After five long years since his then-wife Bruna Bianchi left Newark airport for a supposed two-week vacation, David Goldman has finally recovered his son Sean, who had been unlawfully kept in Rio de Janeiro, Brazil by his Brazilian relatives.
This last week was like a legal roller coaster, with different judges giving conflicting rulings until Supreme Court president Gilmar Mendes finally restored the father’s right to have his son with him last Tuesday evening.
Over the last two days, the reaction has been mixed. While those who believed Sean belonged with his father (myself included), those who disagreed – including the Brazilian grandmother, Silvana Bianchi – accused the Supreme Court president of “selling Sean out” in order to avoid economical sanctions against Brazil.
Many in the country – mostly biased influence of the powerful Globo TV, who initially sided with the Bianchi family – made the entire thing a national issue, as if the ‘imperialist’ United States were forcing Brazil’s hand in turning the boy to his rightful parent. Even today’s edition of Jornal Hoje kept a sympathetic tone to the Bianchis in spite of the letter of the law.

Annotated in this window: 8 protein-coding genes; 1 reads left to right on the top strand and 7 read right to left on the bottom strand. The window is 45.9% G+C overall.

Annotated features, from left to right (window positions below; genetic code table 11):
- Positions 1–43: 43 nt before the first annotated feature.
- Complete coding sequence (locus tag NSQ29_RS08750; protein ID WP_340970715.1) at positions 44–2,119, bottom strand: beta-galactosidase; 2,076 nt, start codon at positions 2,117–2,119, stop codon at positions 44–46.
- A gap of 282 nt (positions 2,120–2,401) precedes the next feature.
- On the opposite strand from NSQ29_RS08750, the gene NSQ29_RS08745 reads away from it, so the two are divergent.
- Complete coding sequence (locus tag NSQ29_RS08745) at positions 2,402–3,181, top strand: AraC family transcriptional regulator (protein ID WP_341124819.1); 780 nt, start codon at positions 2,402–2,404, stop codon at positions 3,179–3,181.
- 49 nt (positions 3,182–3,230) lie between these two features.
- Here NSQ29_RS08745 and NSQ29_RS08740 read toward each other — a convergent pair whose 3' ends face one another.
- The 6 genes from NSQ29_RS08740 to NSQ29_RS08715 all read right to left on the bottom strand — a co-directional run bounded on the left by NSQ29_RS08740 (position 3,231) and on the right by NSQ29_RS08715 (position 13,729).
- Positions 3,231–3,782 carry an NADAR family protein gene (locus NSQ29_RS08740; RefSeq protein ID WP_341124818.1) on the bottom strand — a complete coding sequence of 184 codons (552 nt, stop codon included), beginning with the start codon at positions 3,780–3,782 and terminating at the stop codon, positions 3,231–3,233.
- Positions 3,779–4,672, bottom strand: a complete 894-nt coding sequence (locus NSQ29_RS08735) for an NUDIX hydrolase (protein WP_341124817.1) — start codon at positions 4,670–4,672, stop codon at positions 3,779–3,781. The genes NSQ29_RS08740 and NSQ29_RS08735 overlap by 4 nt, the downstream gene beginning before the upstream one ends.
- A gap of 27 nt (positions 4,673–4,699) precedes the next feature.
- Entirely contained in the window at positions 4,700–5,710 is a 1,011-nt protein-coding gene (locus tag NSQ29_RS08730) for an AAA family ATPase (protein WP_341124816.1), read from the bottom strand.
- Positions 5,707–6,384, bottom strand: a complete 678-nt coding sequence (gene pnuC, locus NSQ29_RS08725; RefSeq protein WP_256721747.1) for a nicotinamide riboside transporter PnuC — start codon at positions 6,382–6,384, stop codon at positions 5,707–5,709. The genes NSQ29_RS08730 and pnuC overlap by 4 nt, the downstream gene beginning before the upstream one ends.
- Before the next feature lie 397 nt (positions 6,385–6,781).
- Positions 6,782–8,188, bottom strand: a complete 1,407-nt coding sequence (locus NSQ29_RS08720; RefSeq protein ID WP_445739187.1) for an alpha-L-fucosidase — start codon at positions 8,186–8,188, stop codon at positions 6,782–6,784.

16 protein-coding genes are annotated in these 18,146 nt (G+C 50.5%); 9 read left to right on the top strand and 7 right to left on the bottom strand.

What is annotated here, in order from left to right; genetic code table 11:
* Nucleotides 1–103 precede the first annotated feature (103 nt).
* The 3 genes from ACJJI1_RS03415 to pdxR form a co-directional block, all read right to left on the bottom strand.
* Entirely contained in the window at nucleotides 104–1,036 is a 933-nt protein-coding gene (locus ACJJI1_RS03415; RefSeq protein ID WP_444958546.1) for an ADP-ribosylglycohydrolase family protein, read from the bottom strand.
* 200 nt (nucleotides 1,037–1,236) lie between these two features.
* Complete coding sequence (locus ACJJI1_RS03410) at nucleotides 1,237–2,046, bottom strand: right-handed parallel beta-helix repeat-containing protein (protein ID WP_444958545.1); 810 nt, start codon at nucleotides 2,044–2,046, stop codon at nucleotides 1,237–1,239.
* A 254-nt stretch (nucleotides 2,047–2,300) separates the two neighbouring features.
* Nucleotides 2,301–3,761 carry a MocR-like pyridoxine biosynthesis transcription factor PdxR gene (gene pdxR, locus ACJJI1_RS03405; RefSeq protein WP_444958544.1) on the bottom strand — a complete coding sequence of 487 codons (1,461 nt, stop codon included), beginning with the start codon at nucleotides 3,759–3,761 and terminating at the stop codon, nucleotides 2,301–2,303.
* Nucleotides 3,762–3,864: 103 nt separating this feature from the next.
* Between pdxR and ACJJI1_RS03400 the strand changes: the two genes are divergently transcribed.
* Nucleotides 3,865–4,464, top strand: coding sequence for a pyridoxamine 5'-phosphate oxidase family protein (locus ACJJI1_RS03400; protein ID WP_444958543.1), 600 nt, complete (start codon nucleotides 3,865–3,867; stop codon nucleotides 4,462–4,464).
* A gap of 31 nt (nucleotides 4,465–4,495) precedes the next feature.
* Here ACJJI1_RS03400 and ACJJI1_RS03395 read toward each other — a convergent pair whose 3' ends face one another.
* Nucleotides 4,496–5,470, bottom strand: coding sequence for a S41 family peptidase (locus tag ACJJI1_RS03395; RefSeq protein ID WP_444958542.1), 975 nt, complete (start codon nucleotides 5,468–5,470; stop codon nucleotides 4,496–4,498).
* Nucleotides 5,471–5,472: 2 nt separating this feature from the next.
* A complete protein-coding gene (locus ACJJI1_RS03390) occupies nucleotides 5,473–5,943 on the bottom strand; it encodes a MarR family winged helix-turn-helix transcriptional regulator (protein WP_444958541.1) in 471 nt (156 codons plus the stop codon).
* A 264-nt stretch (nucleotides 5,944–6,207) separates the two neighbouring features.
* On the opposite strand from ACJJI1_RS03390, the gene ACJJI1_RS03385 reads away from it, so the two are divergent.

Of course, this story is not over yet. Father and son will have to go through a long process of healing and re-adaptation. In addition, Goldman still faces court battles in New Jersey, since the Brazilian family (who has a house there) has vowed to fight for their alleged visitation rights – and aware of how they play the game, make sure that they will try to make David look like an unfit parent.
In the end, I believe that this is a lesson in perseverance. David Goldman bravely fought for half a decade, and never gave up in spite of all the power, money and political connections that the Brazilian family had there.
Throughout most of his campaign to recover his child, David had only the letter of the law by his side and the support of those who had heard of the case mostly by word of mouth.
Only recently did people like NJ congressman Chris Smith (who traveled with Goldman last week), Secretary Clinton and President Obama get behind him.
For most of it, he was pretty much on his own. He fought the good fight, and now he will spend the Holidays with his son by his side
Ernest Barteldes is a freelance writer based on Staten Island, New York. He can be reached at firstname.lastname@example.org.